A year ago the Josef Ressel Centre started its work on unified threat intelligence of targeted attacks (TARGET) at the St.Pölten UAS. It researches the security in case of targeted IT attacks on companies. By re-enacting attacks on servers researchers are currently developing methods protecting companies from future attacks.
Identifying software by behaviour
“We research what kind of traces targeted IT attacks on companies leave behind on networks and how these traces can be detected. In future, so far unknown security holes are to be identified this way“, says Sebastian Schrittwieser, UAS lecturer at the Department of Computer Science and Security of the St. Pölten UAS and head of TARGET.
Dangers are currently being judged by virus protection programmes on the basis of their appearance. So-called signatures, parts of the code of the malware, are searched for and reveal intruders. However, therefore the danger must already be known. Targeted attacks often use still unknown methods and are often only detected when the damage has already been caused.
Therefore, the centre relies on a new method of malware detection. Its basis is behaviour: here and there a file is created, a programme is started or a connection to the internet is set up – activities which are also individually conducted by harmless programmes. It’s all about a huge number of commands being neutral if on their own but suspicious if performed together.
Differentiating attacks from normal operations
“In practice it’s more difficult than it sounds”, says Martin Pirker, researcher at the Josef Ressel Centre TARGET. “One has to find out, for example, whether changes in a Windows system file are part of a normal Windows update or are caused by a particular and suspicious incident.“ A similar scenario exists with an update of programmes like internet browsers – it can be a harmless automatic update or part of an attack.
Currently, researchers of the Josef Ressel Centre are testing these new methods by comparing systems on two servers. One runs normally and undisturbed, the other is used for simulated attacks by Pirker. The aim is to gain the ability to automatically differentiate normal operation without attack from operation during an attack.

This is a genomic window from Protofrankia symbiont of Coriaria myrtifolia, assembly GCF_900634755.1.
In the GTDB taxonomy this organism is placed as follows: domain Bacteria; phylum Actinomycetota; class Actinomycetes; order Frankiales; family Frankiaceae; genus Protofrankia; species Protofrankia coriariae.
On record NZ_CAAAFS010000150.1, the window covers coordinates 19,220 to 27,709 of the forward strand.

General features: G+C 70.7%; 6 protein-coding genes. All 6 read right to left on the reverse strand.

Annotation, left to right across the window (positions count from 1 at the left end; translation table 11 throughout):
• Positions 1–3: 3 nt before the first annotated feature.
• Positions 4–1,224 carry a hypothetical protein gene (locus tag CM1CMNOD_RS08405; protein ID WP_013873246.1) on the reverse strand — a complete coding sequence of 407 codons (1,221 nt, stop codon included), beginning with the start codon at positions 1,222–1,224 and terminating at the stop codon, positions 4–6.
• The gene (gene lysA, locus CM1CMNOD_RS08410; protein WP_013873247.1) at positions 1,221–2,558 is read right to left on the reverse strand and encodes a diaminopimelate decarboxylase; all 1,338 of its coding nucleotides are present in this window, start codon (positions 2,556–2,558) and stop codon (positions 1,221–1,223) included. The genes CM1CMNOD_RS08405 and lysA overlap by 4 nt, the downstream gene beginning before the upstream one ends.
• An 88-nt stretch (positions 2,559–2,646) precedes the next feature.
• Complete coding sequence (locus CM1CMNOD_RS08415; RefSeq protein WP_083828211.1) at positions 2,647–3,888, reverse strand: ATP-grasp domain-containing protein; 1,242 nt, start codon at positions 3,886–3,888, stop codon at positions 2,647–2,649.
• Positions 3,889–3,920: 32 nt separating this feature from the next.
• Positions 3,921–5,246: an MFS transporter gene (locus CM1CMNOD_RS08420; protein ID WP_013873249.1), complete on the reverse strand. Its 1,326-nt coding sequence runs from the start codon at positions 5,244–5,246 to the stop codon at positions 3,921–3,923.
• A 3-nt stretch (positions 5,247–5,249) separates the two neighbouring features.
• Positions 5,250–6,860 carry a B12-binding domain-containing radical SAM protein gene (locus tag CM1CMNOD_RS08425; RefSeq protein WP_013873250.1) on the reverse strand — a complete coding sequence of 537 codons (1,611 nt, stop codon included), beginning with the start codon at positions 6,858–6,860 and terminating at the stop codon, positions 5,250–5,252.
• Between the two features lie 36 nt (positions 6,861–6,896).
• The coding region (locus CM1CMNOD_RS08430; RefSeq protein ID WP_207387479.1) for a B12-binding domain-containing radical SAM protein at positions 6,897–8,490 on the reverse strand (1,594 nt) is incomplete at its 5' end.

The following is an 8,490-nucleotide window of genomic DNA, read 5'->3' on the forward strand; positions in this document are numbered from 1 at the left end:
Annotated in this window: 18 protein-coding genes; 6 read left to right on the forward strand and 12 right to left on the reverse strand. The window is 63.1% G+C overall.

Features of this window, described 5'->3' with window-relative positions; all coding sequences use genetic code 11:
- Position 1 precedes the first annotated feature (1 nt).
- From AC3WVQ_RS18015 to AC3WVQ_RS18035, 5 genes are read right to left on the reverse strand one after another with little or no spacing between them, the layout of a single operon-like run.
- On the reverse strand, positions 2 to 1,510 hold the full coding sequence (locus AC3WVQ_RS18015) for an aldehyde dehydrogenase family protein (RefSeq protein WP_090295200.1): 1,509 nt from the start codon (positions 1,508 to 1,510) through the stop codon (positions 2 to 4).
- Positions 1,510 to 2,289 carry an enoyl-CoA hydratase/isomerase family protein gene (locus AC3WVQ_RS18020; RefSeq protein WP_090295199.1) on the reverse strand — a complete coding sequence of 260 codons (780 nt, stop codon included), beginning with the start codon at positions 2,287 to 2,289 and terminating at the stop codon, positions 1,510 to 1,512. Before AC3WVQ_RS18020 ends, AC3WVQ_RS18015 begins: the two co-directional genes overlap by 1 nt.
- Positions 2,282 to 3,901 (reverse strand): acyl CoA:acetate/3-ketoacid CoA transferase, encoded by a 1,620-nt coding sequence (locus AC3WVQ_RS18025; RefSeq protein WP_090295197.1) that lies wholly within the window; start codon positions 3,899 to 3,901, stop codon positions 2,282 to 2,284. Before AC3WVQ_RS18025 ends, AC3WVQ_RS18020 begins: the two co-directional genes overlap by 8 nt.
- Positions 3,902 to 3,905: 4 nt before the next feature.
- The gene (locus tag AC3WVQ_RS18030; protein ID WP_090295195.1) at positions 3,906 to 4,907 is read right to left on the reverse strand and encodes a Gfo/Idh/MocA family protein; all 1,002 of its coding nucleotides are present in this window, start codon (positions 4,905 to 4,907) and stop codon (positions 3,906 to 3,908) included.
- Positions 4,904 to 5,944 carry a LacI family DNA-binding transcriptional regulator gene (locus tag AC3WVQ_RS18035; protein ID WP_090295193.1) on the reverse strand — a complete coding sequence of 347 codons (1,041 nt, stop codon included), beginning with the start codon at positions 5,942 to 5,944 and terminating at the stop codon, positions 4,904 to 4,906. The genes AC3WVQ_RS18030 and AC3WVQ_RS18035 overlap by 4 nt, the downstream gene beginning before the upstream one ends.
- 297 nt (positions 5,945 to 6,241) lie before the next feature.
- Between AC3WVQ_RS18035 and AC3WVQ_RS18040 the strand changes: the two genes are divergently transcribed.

Cooperation of research and economy
In Josef Ressel Centres, application-oriented research is conducted on a high level. Therefore, excellent researchers cooperate with innovative companies. In the Josef Ressel Centre TARGET the St. Pölten UAS works with two business partners, IKARUS Security Software GmbH and SEC Consult Unternehmensberatung GmbH. The centre is financed by the Federal Ministry of Science, Research and Economy (BMWFW) as well as by both business partners.
“In order to promote innovations and achieve improvements applied research is indispensable. By cooperating with the Josef Ressel Centre we are able to improve the chain of innovation in research and academic education. That is why these collaborations are especially essential for us “, explains Clemens Foisner, managing partner of SEC Consult Unternehmensberatung GmbH.
“For us as software, company, it is highly valuable to create attractive technologies in cooperation with the researchers of the new Ressel Centre and to develop them further into an internationally competitive product. We work with academic and non-academic research institutions in diverse research projects and collaborations. This knowledge transfer is substantial for the attractiveness of our products." says Joe Pichlmayr, CEO at IKARUS Security Software GmbH.
Recently, Sebastian Schrittwieser has been invited to a “Campus Talk” on Campus & City Radio 94.4.
Listen to the programme (in German):
About the Josef Ressel Centre
The Josef Ressel Centre for unified threat intelligence of targeted attacks (TARGET) is run by the St. Pölten UAS in cooperation with IKARUS Security Software GmbH and SEC Consult Unternehmensberatung GmbH. On 1 April the St. Pölten UAS began its work at the research centre sponsored by the Christian Doppler-Gesellschaft.
The centre is financed by the Federal Ministry of Science, Research and Economy (BMWFW) as well as IKARUS Security Software GmbH and SEC Consult Unternehmensberatung GmbH. Above all that, the field of expertise is embedded in Bachelor and Master study programmes of the Department of Computer Science and Security at the St. Pölten UAS as well as in the Institute of IT Security Research.
- Josef Ressel Centre for unified threat intelligence of targeted attacks (TARGET):
- Institute of IT Security Research at St. Pölten UAS
- SEC Consult Unternehmensberatung GmbH
- IKARUS Security Software GmbH